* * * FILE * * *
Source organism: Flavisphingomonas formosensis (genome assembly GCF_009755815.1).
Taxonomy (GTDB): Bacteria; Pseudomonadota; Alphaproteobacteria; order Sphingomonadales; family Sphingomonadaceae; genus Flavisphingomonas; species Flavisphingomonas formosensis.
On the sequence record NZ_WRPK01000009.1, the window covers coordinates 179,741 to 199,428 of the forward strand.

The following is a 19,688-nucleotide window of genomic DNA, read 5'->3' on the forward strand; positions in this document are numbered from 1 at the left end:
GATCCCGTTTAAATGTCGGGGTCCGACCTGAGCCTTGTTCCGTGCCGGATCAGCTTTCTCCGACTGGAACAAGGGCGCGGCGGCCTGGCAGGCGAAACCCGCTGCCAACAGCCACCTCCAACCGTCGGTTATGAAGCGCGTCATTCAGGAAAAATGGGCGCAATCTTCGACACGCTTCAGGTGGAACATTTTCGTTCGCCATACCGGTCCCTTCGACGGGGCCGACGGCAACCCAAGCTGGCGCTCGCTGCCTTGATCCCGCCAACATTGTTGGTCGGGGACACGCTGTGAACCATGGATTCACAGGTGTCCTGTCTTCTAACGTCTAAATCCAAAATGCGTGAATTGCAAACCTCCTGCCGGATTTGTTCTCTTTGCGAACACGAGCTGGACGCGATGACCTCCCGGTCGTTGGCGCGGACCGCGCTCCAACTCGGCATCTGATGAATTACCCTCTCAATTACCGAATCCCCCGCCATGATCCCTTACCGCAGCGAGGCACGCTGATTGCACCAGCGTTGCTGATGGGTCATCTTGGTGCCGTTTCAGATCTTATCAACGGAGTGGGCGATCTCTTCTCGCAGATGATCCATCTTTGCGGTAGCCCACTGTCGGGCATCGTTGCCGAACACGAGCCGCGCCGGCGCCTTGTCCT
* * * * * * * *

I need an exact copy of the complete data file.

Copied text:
Source organism: Flavisphingomonas formosensis (genome assembly GCF_009755815.1).
Taxonomy (GTDB): Bacteria; Pseudomonadota; Alphaproteobacteria; order Sphingomonadales; family Sphingomonadaceae; genus Flavisphingomonas; species Flavisphingomonas formosensis.
On the sequence record NZ_WRPK01000009.1, the window covers coordinates 179,741 to 199,428 of the forward strand.

The following is a 19,688-nucleotide window of genomic DNA, read 5'->3' on the forward strand; positions in this document are numbered from 1 at the left end:
GATCCCGTTTAAATGTCGGGGTCCGACCTGAGCCTTGTTCCGTGCCGGATCAGCTTTCTCCGACTGGAACAAGGGCGCGGCGGCCTGGCAGGCGAAACCCGCTGCCAACAGCCACCTCCAACCGTCGGTTATGAAGCGCGTCATTCAGGAAAAATGGGCGCAATCTTCGACACGCTTCAGGTGGAACATTTTCGTTCGCCATACCGGTCCCTTCGACGGGGCCGACGGCAACCCAAGCTGGCGCTCGCTGCCTTGATCCCGCCAACATTGTTGGTCGGGGACACGCTGTGAACCATGGATTCACAGGTGTCCTGTCTTCTAACGTCTAAATCCAAAATGCGTGAATTGCAAACCTCCTGCCGGATTTGTTCTCTTTGCGAACACGAGCTGGACGCGATGACCTCCCGGTCGTTGGCGCGGACCGCGCTCCAACTCGGCATCTGATGAATTACCCTCTCAATTACCGAATCCCCCGCCATGATCCCTTACCGCAGCGAGGCACGCTGATTGCACCAGCGTTGCTGATGGGTCATCTTGGTGCCGTTTCAGATCTTATCAACGGAGTGGGCGATCTCTTCTCGCAGATGATCCATCTTTGCGGTAGCCCACTGTCGGGCATCGTTGCCGAACACGAGCCGCGCCGGCGCCTTGTCCT